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CHAPTER XXThat God is Incorporeal

EVERY corporeal thing, being extended, is compound and has parts. But God is not compound: therefore He is not anything corporeal.

5. According to the order of objects is the order and distinction of powers: therefore above all sensible objects there is some intelligible object, 16existing in the nature of things. But every corporeal thing existing in nature is sensible: therefore there is determinable above all corporeal things something nobler than they. If therefore God is corporeal, He is not the first and greatest Being.4343I have not translated the rest of this long chapter, founded as most of it is upon Aristotelian physics. One leading characteristic of bodies, inertia, may be confidently fixed upon as not predicable of the Supreme Being.

With this demonstrated truth divine authority also agrees. For it is said: God is a spirit (John iv, 24): To the King of ages, immortal, invisible, only God (1 Tim. i, 17): The invisible things of God are understood and discerned by the things that are made (Rom. i, 29). For the things that are discerned, not by sight but by understanding, are incorporeal.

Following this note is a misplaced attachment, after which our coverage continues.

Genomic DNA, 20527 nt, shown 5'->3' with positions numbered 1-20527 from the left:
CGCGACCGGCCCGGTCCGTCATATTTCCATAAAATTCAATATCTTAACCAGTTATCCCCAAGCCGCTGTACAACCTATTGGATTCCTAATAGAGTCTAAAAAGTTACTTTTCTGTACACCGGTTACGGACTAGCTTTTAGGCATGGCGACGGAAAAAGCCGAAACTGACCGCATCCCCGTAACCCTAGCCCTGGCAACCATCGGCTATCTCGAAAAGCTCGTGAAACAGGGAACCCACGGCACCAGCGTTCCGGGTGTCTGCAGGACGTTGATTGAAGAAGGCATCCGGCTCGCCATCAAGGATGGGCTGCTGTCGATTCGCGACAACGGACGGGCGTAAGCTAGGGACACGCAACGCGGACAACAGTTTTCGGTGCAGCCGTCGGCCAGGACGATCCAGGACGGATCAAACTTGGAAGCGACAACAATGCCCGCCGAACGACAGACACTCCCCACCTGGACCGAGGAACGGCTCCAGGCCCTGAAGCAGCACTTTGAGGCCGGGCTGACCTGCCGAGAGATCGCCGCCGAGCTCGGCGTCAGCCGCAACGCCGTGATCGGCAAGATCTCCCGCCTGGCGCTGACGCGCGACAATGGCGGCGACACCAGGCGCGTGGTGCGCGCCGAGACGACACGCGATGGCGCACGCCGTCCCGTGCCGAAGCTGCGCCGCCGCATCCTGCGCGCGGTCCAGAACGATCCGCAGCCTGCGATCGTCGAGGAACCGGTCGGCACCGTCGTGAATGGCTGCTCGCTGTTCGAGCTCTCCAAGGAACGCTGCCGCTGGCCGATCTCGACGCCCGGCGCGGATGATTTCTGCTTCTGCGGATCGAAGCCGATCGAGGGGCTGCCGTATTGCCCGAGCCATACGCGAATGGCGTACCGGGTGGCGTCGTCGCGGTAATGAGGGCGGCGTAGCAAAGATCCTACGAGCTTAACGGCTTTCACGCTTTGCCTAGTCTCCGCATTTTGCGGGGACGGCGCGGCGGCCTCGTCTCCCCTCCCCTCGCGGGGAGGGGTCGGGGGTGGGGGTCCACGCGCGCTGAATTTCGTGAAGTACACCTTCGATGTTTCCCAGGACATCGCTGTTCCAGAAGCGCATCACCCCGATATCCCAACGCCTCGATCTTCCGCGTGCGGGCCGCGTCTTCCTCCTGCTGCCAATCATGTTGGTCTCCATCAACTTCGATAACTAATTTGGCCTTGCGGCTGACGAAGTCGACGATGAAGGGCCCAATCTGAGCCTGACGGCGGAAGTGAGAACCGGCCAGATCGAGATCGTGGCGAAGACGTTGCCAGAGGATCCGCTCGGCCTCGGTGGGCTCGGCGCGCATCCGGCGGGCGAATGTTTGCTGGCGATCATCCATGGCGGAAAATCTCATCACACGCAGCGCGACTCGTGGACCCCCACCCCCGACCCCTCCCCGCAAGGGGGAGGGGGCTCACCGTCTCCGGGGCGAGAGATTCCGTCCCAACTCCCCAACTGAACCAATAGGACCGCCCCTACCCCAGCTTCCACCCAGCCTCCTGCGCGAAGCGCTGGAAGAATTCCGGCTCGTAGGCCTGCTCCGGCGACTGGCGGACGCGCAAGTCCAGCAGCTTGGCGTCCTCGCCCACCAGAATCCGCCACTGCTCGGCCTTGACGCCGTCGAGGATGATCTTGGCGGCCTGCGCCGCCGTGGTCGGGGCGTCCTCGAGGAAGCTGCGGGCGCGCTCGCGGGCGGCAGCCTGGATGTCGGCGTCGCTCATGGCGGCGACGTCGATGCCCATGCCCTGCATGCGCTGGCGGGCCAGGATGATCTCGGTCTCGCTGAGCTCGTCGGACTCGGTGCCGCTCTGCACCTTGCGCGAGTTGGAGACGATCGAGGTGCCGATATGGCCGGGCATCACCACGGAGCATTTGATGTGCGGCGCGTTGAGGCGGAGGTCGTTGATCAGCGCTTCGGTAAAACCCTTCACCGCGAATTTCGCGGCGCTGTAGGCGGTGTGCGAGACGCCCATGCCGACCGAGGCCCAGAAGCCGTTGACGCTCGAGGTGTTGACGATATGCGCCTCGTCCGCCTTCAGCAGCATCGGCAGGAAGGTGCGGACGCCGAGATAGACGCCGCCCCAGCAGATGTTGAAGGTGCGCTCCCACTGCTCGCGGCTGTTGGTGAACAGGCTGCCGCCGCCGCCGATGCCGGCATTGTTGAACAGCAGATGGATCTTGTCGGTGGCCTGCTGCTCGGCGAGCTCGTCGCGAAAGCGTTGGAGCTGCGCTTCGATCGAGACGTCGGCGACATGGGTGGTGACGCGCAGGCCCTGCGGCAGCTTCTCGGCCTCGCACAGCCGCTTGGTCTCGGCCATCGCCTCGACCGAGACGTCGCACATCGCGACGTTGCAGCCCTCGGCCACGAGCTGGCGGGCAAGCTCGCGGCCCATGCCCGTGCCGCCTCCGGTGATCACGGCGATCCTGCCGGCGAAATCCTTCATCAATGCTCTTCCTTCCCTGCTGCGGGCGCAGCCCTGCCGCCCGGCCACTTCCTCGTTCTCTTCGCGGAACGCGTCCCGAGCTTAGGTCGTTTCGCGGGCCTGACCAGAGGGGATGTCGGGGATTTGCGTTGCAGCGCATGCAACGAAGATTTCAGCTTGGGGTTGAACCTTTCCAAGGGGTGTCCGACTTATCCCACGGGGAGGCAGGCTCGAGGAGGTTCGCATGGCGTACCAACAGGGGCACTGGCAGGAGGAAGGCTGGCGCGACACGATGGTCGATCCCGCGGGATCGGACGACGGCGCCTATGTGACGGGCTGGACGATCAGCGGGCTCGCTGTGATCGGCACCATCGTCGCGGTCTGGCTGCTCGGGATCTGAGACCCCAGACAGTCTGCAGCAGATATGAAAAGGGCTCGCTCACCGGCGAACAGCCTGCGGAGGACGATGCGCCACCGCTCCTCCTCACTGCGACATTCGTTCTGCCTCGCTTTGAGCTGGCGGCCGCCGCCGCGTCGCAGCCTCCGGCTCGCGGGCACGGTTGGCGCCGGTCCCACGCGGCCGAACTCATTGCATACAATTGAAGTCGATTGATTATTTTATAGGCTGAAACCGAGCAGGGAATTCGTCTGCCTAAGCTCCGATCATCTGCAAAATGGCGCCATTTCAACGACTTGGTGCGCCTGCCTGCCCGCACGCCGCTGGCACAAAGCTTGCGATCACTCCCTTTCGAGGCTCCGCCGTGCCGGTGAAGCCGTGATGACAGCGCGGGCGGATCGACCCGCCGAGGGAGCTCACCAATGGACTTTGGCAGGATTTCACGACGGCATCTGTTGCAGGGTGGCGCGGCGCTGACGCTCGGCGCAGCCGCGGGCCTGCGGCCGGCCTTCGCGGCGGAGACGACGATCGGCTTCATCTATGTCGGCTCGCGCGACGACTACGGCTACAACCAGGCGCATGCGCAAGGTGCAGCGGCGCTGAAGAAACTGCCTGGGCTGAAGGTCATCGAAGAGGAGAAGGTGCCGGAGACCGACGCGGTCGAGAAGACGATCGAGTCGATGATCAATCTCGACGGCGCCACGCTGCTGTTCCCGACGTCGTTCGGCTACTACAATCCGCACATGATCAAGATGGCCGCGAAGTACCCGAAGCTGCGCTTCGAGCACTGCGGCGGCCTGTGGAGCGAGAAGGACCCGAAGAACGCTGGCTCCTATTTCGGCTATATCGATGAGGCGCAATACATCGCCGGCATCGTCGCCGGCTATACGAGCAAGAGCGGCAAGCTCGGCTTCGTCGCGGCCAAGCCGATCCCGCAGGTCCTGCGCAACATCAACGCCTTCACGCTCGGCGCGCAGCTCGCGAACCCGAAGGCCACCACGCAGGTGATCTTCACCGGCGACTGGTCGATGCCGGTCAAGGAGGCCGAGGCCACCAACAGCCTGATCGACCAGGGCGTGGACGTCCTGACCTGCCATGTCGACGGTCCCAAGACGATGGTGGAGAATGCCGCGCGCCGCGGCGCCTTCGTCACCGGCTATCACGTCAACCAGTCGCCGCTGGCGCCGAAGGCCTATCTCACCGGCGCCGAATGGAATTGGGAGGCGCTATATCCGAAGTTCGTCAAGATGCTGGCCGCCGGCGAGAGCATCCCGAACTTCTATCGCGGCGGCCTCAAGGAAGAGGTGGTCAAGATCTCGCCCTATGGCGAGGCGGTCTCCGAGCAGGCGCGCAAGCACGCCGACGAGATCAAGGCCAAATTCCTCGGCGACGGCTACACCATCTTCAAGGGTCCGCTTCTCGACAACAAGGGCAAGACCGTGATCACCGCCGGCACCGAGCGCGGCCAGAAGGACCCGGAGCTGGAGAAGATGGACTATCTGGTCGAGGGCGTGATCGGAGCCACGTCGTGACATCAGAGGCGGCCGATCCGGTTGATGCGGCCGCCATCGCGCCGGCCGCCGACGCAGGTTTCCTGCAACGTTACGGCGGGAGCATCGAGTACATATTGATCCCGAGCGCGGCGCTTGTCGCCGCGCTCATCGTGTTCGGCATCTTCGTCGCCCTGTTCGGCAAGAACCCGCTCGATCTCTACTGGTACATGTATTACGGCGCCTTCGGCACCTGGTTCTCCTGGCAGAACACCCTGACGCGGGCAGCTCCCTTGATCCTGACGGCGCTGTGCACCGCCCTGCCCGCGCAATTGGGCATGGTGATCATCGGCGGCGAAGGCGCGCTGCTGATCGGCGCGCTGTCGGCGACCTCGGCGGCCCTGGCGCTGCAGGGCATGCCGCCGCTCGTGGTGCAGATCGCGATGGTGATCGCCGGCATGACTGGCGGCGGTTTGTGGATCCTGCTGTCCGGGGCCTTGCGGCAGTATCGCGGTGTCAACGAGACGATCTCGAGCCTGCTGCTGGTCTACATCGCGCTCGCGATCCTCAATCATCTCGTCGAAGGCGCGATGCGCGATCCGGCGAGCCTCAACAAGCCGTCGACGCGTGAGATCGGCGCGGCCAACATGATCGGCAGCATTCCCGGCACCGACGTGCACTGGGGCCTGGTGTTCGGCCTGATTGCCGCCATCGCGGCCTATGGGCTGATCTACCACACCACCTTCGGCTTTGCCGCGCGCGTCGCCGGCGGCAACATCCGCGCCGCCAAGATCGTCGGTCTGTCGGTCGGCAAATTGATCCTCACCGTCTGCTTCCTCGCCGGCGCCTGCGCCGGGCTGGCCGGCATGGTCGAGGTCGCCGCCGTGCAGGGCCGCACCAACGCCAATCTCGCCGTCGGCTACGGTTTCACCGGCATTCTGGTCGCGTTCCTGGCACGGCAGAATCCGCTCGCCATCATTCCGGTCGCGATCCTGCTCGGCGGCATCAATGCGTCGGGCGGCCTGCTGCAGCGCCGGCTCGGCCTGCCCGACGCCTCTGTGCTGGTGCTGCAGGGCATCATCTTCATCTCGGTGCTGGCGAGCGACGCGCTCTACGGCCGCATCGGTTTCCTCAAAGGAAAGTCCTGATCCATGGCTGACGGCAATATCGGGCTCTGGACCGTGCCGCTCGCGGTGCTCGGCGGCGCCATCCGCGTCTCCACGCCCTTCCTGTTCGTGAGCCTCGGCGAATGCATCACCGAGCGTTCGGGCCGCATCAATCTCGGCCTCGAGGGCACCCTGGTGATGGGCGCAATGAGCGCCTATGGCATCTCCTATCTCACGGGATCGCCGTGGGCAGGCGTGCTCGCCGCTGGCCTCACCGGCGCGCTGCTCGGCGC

Hereby is destroyed the error of the first natural philosophers, who posited none but material causes. The Gentiles also are refuted, who set up the elements of the world, and the powers therein existing, for gods; also the follies of the Anthropomorphite heretics, who figured God under bodily lineaments; also of the Manicheans, who thought God was an infinite substance of light diffused through infinite space. The occasion of all these errors was that, in thinking of divine things, men came under the influence of the imagination, which can be cognisant only of bodily likeness. And therefore we must transcend imagination in the study of things incorporeal.


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